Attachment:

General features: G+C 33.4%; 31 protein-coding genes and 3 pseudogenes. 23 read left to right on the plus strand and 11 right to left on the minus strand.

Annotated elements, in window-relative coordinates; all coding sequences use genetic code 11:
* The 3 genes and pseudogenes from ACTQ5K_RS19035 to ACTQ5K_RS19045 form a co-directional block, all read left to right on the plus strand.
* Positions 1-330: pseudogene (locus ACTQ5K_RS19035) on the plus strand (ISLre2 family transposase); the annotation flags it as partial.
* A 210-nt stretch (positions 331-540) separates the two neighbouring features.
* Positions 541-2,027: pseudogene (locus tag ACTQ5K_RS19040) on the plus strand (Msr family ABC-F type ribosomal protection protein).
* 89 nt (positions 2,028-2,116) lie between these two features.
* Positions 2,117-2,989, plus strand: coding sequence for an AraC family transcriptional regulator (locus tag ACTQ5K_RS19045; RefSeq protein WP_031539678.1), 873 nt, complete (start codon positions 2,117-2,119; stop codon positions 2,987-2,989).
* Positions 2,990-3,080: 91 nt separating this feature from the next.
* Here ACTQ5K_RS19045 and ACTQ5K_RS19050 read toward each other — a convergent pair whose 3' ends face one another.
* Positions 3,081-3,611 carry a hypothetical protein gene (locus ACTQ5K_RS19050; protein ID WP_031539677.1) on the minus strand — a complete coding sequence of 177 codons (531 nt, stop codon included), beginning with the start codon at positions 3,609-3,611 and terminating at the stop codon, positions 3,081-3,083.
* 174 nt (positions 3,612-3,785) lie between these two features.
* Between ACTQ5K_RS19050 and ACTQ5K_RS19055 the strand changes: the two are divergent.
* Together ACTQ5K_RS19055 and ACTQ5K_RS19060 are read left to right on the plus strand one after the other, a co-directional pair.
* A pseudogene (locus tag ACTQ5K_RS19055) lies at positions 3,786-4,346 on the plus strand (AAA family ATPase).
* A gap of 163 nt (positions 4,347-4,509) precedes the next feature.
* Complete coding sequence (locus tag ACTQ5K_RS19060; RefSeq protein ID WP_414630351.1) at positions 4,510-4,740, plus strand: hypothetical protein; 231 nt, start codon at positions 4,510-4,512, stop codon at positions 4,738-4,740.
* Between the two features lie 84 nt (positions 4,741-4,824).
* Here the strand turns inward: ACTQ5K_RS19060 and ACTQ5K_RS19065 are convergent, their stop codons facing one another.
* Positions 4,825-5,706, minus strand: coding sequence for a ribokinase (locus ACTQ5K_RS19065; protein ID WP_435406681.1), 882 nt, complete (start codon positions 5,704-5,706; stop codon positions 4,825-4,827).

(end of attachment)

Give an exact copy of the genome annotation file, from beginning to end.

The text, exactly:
General features: G+C 33.4%; 31 protein-coding genes and 3 pseudogenes. 23 read left to right on the plus strand and 11 right to left on the minus strand.

Annotated elements, in window-relative coordinates; all coding sequences use genetic code 11:
* The 3 genes and pseudogenes from ACTQ5K_RS19035 to ACTQ5K_RS19045 form a co-directional block, all read left to right on the plus strand.
* Positions 1-330: pseudogene (locus ACTQ5K_RS19035) on the plus strand (ISLre2 family transposase); the annotation flags it as partial.
* A 210-nt stretch (positions 331-540) separates the two neighbouring features.
* Positions 541-2,027: pseudogene (locus tag ACTQ5K_RS19040) on the plus strand (Msr family ABC-F type ribosomal protection protein).
* 89 nt (positions 2,028-2,116) lie between these two features.
* Positions 2,117-2,989, plus strand: coding sequence for an AraC family transcriptional regulator (locus tag ACTQ5K_RS19045; RefSeq protein WP_031539678.1), 873 nt, complete (start codon positions 2,117-2,119; stop codon positions 2,987-2,989).
* Positions 2,990-3,080: 91 nt separating this feature from the next.
* Here ACTQ5K_RS19045 and ACTQ5K_RS19050 read toward each other — a convergent pair whose 3' ends face one another.
* Positions 3,081-3,611 carry a hypothetical protein gene (locus ACTQ5K_RS19050; protein ID WP_031539677.1) on the minus strand — a complete coding sequence of 177 codons (531 nt, stop codon included), beginning with the start codon at positions 3,609-3,611 and terminating at the stop codon, positions 3,081-3,083.
* 174 nt (positions 3,612-3,785) lie between these two features.
* Between ACTQ5K_RS19050 and ACTQ5K_RS19055 the strand changes: the two are divergent.
* Together ACTQ5K_RS19055 and ACTQ5K_RS19060 are read left to right on the plus strand one after the other, a co-directional pair.
* A pseudogene (locus tag ACTQ5K_RS19055) lies at positions 3,786-4,346 on the plus strand (AAA family ATPase).
* A gap of 163 nt (positions 4,347-4,509) precedes the next feature.
* Complete coding sequence (locus tag ACTQ5K_RS19060; RefSeq protein ID WP_414630351.1) at positions 4,510-4,740, plus strand: hypothetical protein; 231 nt, start codon at positions 4,510-4,512, stop codon at positions 4,738-4,740.
* Between the two features lie 84 nt (positions 4,741-4,824).
* Here the strand turns inward: ACTQ5K_RS19060 and ACTQ5K_RS19065 are convergent, their stop codons facing one another.
* Positions 4,825-5,706, minus strand: coding sequence for a ribokinase (locus ACTQ5K_RS19065; protein ID WP_435406681.1), 882 nt, complete (start codon positions 5,704-5,706; stop codon positions 4,825-4,827).